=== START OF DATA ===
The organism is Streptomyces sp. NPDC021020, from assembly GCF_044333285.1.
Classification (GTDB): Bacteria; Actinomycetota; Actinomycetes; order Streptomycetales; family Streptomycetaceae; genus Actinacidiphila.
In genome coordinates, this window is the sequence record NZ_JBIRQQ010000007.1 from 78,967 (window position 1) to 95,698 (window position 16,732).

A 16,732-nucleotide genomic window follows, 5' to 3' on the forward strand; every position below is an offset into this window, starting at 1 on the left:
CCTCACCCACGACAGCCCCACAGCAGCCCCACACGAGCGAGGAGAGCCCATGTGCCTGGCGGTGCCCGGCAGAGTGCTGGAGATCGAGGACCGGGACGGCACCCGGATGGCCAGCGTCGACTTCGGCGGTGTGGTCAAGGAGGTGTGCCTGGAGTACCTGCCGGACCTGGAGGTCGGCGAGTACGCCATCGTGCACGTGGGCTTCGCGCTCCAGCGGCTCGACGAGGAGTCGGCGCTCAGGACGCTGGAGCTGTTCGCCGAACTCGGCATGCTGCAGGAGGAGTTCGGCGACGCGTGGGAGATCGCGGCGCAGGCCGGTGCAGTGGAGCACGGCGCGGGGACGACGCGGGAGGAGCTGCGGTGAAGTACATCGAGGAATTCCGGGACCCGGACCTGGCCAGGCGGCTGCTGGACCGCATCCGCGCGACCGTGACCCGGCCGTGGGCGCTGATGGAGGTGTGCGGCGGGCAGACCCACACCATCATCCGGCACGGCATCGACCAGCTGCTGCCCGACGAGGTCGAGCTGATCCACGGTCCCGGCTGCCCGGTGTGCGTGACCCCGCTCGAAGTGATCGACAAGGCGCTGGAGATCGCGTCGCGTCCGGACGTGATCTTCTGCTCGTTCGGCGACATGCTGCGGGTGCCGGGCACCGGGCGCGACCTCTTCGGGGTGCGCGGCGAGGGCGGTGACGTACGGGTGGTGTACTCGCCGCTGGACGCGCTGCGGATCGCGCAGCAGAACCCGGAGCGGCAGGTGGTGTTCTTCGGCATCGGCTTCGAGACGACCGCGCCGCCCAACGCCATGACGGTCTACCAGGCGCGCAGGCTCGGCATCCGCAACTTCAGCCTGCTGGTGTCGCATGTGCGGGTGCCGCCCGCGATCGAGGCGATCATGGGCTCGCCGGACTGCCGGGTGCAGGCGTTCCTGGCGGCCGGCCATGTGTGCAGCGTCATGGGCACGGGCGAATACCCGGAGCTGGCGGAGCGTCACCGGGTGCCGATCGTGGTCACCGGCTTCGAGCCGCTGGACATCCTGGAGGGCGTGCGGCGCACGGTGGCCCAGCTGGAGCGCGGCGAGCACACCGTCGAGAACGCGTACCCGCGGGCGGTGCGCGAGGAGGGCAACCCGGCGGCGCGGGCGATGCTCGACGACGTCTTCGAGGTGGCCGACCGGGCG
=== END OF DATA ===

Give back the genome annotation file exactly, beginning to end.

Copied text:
The organism is Streptomyces sp. NPDC021020, from assembly GCF_044333285.1.
Classification (GTDB): Bacteria; Actinomycetota; Actinomycetes; order Streptomycetales; family Streptomycetaceae; genus Actinacidiphila.
In genome coordinates, this window is the sequence record NZ_JBIRQQ010000007.1 from 78,967 (window position 1) to 95,698 (window position 16,732).

A 16,732-nucleotide genomic window follows, 5' to 3' on the forward strand; every position below is an offset into this window, starting at 1 on the left:
CCTCACCCACGACAGCCCCACAGCAGCCCCACACGAGCGAGGAGAGCCCATGTGCCTGGCGGTGCCCGGCAGAGTGCTGGAGATCGAGGACCGGGACGGCACCCGGATGGCCAGCGTCGACTTCGGCGGTGTGGTCAAGGAGGTGTGCCTGGAGTACCTGCCGGACCTGGAGGTCGGCGAGTACGCCATCGTGCACGTGGGCTTCGCGCTCCAGCGGCTCGACGAGGAGTCGGCGCTCAGGACGCTGGAGCTGTTCGCCGAACTCGGCATGCTGCAGGAGGAGTTCGGCGACGCGTGGGAGATCGCGGCGCAGGCCGGTGCAGTGGAGCACGGCGCGGGGACGACGCGGGAGGAGCTGCGGTGAAGTACATCGAGGAATTCCGGGACCCGGACCTGGCCAGGCGGCTGCTGGACCGCATCCGCGCGACCGTGACCCGGCCGTGGGCGCTGATGGAGGTGTGCGGCGGGCAGACCCACACCATCATCCGGCACGGCATCGACCAGCTGCTGCCCGACGAGGTCGAGCTGATCCACGGTCCCGGCTGCCCGGTGTGCGTGACCCCGCTCGAAGTGATCGACAAGGCGCTGGAGATCGCGTCGCGTCCGGACGTGATCTTCTGCTCGTTCGGCGACATGCTGCGGGTGCCGGGCACCGGGCGCGACCTCTTCGGGGTGCGCGGCGAGGGCGGTGACGTACGGGTGGTGTACTCGCCGCTGGACGCGCTGCGGATCGCGCAGCAGAACCCGGAGCGGCAGGTGGTGTTCTTCGGCATCGGCTTCGAGACGACCGCGCCGCCCAACGCCATGACGGTCTACCAGGCGCGCAGGCTCGGCATCCGCAACTTCAGCCTGCTGGTGTCGCATGTGCGGGTGCCGCCCGCGATCGAGGCGATCATGGGCTCGCCGGACTGCCGGGTGCAGGCGTTCCTGGCGGCCGGCCATGTGTGCAGCGTCATGGGCACGGGCGAATACCCGGAGCTGGCGGAGCGTCACCGGGTGCCGATCGTGGTCACCGGCTTCGAGCCGCTGGACATCCTGGAGGGCGTGCGGCGCACGGTGGCCCAGCTGGAGCGCGGCGAGCACACCGTCGAGAACGCGTACCCGCGGGCGGTGCGCGAGGAGGGCAACCCGGCGGCGCGGGCGATGCTCGACGACGTCTTCGAGGTGGCCGACCGGGCG